Wednesday, December 9, 2009
“As it is for many people today, Christmas was for Jefferson a time for family and friends and for celebrations, or in Jefferson's word, "merriment." In 1762, he described Christmas as "The day of greatest mirth and jollity." Although no documents exist to tell us how, or if, Jefferson decorated his Monticello for the holidays, Jefferson noted the festive scene created by his grandchildren. On Christmas Day 1809, he said of eight-year-old grandson Francis Wayles Eppes: "He is at this moment running about with his cousins bawling out 'a merry Christmas' 'a Christmas gift’ Etc."
“During Jefferson’s time, holiday celebrations were much more modest than those we know today. Socializing and special food would have been the focal points of the winter celebrations rather than decorations or lavish gifts.” For example, visiting and receiving friends was most common, as Martha Jefferson Randolph wrote to Jefferson on January 1, 1796, “We have spent the holidays and indeed every day in such a perpetual round of visiting and receiving visits that I have not had a moment to my self since I came down.”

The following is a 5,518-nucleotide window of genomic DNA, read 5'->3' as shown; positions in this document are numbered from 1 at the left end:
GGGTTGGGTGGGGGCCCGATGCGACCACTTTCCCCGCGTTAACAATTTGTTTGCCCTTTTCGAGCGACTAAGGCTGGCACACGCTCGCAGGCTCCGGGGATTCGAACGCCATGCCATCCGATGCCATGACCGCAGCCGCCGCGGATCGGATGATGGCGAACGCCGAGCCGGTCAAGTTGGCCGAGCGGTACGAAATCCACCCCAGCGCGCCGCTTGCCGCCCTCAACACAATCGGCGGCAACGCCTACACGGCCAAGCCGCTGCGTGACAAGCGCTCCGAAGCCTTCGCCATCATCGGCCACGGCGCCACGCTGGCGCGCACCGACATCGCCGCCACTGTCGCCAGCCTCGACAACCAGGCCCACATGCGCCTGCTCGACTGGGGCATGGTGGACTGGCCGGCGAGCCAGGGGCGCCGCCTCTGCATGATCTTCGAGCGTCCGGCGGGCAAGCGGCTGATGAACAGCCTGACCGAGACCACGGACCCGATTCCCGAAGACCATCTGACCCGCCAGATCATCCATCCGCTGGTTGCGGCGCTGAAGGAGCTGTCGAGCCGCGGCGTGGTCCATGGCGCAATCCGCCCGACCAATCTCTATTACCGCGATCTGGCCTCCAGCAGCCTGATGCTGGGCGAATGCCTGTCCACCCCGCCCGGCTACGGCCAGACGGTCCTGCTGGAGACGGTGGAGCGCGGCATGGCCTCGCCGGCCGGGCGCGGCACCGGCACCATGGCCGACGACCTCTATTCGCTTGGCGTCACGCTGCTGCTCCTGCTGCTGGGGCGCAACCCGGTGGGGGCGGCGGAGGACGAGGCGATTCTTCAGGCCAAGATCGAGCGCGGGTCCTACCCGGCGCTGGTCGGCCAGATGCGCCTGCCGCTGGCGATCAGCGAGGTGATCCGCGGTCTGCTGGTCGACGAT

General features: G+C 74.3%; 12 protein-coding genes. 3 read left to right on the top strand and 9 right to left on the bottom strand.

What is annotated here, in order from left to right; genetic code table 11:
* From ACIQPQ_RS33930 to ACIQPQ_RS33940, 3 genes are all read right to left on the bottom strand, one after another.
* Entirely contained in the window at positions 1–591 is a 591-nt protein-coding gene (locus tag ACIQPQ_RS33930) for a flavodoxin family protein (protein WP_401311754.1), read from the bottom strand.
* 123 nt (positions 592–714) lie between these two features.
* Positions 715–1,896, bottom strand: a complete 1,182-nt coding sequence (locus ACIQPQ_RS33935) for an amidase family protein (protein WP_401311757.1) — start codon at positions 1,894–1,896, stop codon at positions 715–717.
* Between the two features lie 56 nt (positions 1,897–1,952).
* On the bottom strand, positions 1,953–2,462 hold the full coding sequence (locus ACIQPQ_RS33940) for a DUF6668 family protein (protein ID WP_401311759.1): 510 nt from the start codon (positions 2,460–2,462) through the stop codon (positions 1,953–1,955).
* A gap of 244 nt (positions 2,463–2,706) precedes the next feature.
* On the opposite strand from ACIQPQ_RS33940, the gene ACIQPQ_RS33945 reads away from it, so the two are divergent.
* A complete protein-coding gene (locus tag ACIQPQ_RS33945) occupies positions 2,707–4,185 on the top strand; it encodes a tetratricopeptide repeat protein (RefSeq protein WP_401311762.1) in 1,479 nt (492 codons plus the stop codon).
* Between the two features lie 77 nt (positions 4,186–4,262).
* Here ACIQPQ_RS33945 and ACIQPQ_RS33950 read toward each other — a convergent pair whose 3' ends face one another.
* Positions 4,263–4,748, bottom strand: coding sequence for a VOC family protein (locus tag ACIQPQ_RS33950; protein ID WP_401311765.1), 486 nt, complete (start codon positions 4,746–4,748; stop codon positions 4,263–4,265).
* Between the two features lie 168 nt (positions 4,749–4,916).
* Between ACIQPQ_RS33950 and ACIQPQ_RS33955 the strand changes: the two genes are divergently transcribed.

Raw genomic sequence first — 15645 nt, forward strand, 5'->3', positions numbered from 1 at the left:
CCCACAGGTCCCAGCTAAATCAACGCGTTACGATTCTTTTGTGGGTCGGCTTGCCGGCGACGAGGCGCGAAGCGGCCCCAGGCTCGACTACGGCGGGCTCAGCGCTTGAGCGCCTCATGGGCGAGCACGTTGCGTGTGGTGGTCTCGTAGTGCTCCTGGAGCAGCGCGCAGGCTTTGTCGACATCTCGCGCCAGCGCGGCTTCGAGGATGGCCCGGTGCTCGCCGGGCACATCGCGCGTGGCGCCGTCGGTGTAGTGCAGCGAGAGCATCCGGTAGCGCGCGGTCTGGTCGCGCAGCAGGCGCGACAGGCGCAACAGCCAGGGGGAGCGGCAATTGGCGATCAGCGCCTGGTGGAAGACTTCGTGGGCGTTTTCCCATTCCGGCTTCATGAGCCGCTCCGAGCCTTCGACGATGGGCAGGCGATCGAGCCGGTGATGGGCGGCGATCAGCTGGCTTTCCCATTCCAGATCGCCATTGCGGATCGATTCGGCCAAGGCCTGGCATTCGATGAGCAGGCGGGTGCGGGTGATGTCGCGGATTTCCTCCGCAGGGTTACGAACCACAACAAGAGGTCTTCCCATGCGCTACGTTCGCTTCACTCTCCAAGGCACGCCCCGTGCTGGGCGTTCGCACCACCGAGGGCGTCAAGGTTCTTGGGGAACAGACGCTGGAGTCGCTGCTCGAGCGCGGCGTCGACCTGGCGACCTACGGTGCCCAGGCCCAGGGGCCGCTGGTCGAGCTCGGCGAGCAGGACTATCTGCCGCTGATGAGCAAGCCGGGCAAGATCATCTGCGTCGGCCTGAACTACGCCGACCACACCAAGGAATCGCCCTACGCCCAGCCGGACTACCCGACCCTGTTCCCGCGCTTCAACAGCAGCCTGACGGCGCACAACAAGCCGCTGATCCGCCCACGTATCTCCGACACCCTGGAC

“The customs that we think of today as traditional ways of celebrating Christmas, particularly the decorating of evergreen trees and the hanging of stockings, derived from a variety of national traditions and evolved through the course of the 19th century, only becoming widespread in the 1890s.”
“References indicate that at Monticello, as throughout Virginia, mince pie—filled with apples, raisins, beef suet, and spices—was a traditional holiday dinner favorite. Jefferson wrote to Mary Walker Lewis on December 25, 1813: "I will take the liberty of sending for some barrels of apples, and if a basket of them can now be sent by the bearer they will be acceptable as accommodated to the season of mince pies." Music also filled the scene. The Monticello music library included the Christmas favorite "Adeste Fideles."